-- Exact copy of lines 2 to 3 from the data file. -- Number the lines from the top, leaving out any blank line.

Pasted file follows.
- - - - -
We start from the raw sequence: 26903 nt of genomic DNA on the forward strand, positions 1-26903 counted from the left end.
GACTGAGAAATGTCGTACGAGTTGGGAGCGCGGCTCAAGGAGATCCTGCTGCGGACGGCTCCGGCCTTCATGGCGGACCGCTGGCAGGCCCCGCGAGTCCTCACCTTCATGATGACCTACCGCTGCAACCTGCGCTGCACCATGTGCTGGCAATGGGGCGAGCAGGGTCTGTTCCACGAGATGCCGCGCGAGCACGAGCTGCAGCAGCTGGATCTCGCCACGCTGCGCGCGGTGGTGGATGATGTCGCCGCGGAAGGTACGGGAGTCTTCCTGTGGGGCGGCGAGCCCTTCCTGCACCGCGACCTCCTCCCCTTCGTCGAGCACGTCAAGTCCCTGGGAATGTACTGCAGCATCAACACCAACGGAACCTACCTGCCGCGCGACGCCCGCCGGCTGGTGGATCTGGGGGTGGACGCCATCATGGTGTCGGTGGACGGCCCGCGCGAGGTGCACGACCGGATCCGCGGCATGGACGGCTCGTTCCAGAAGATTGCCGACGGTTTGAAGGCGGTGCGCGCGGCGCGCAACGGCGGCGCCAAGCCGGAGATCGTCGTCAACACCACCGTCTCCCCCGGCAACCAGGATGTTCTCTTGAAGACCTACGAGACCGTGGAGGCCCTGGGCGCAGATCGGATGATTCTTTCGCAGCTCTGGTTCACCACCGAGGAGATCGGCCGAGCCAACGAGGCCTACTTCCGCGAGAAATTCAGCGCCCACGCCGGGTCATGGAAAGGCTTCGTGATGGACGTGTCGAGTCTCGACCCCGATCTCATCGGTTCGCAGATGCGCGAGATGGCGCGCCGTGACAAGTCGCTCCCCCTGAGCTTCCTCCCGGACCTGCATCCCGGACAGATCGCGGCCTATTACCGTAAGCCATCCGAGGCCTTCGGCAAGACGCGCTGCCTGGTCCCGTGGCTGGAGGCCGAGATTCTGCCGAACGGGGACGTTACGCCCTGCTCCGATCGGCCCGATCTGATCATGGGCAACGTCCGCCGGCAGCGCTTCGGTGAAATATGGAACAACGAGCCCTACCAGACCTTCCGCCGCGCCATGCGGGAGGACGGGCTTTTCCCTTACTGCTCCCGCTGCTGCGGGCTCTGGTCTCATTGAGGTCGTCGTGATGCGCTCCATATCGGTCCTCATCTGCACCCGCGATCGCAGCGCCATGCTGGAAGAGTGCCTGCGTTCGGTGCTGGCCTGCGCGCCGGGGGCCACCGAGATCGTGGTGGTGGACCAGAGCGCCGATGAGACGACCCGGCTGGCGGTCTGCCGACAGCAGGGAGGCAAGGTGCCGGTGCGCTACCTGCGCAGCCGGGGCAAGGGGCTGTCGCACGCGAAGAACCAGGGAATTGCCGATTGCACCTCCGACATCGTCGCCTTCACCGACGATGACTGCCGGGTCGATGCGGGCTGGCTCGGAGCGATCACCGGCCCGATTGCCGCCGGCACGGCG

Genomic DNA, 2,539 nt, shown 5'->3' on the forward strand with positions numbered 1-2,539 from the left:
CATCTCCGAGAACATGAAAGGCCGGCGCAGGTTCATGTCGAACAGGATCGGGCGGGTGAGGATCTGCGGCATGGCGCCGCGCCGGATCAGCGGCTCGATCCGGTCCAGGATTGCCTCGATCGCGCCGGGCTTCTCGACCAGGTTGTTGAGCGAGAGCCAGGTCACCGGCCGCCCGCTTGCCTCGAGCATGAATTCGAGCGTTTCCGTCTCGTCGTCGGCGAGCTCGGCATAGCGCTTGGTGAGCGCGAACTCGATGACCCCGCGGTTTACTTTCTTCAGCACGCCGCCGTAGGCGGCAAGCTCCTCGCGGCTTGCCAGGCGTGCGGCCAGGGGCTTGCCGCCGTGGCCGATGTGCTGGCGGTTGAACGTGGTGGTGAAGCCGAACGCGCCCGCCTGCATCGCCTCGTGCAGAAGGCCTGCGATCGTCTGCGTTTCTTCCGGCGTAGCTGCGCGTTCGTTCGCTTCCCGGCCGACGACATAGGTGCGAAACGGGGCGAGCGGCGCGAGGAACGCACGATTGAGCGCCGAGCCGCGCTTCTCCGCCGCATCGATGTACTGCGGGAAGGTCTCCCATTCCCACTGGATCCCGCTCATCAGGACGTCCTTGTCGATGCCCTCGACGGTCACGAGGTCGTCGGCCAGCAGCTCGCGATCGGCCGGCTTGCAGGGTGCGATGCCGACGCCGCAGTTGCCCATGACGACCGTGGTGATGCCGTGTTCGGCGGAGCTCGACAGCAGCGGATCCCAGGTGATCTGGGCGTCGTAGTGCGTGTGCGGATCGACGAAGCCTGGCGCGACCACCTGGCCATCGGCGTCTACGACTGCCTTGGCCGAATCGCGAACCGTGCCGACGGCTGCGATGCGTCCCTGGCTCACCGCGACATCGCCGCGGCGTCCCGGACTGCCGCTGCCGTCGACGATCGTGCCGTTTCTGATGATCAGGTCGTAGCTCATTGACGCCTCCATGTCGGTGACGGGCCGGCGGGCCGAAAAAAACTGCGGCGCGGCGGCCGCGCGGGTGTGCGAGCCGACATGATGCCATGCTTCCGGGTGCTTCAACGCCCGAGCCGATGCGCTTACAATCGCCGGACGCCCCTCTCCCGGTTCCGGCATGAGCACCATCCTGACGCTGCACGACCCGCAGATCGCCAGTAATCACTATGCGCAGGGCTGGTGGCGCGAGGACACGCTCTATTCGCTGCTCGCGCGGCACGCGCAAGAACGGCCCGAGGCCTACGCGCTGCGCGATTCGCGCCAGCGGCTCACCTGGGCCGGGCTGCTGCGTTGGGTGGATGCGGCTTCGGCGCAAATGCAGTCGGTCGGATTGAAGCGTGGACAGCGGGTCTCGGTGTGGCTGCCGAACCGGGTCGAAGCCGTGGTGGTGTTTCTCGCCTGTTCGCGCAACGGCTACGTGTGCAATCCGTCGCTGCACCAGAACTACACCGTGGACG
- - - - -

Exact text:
GACTGAGAAATGTCGTACGAGTTGGGAGCGCGGCTCAAGGAGATCCTGCTGCGGACGGCTCCGGCCTTCATGGCGGACCGCTGGCAGGCCCCGCGAGTCCTCACCTTCATGATGACCTACCGCTGCAACCTGCGCTGCACCATGTGCTGGCAATGGGGCGAGCAGGGTCTGTTCCACGAGATGCCGCGCGAGCACGAGCTGCAGCAGCTGGATCTCGCCACGCTGCGCGCGGTGGTGGATGATGTCGCCGCGGAAGGTACGGGAGTCTTCCTGTGGGGCGGCGAGCCCTTCCTGCACCGCGACCTCCTCCCCTTCGTCGAGCACGTCAAGTCCCTGGGAATGTACTGCAGCATCAACACCAACGGAACCTACCTGCCGCGCGACGCCCGCCGGCTGGTGGATCTGGGGGTGGACGCCATCATGGTGTCGGTGGACGGCCCGCGCGAGGTGCACGACCGGATCCGCGGCATGGACGGCTCGTTCCAGAAGATTGCCGACGGTTTGAAGGCGGTGCGCGCGGCGCGCAACGGCGGCGCCAAGCCGGAGATCGTCGTCAACACCACCGTCTCCCCCGGCAACCAGGATGTTCTCTTGAAGACCTACGAGACCGTGGAGGCCCTGGGCGCAGATCGGATGATTCTTTCGCAGCTCTGGTTCACCACCGAGGAGATCGGCCGAGCCAACGAGGCCTACTTCCGCGAGAAATTCAGCGCCCACGCCGGGTCATGGAAAGGCTTCGTGATGGACGTGTCGAGTCTCGACCCCGATCTCATCGGTTCGCAGATGCGCGAGATGGCGCGCCGTGACAAGTCGCTCCCCCTGAGCTTCCTCCCGGACCTGCATCCCGGACAGATCGCGGCCTATTACCGTAAGCCATCCGAGGCCTTCGGCAAGACGCGCTGCCTGGTCCCGTGGCTGGAGGCCGAGATTCTGCCGAACGGGGACGTTACGCCCTGCTCCGATCGGCCCGATCTGATCATGGGCAACGTCCGCCGGCAGCGCTTCGGTGAAATATGGAACAACGAGCCCTACCAGACCTTCCGCCGCGCCATGCGGGAGGACGGGCTTTTCCCTTACTGCTCCCGCTGCTGCGGGCTCTGGTCTCATTGAGGTCGTCGTGATGCGCTCCATATCGGTCCTCATCTGCACCCGCGATCGCAGCGCCATGCTGGAAGAGTGCCTGCGTTCGGTGCTGGCCTGCGCGCCGGGGGCCACCGAGATCGTGGTGGTGGACCAGAGCGCCGATGAGACGACCCGGCTGGCGGTCTGCCGACAGCAGGGAGGCAAGGTGCCGGTGCGCTACCTGCGCAGCCGGGGCAAGGGGCTGTCGCACGCGAAGAACCAGGGAATTGCCGATTGCACCTCCGACATCGTCGCCTTCACCGACGATGACTGCCGGGTCGATGCGGGCTGGCTCGGAGCGATCACCGGCCCGATTGCCGCCGGCACGGCG

Genomic DNA, 2,539 nt, shown 5'->3' on the forward strand with positions numbered 1-2,539 from the left: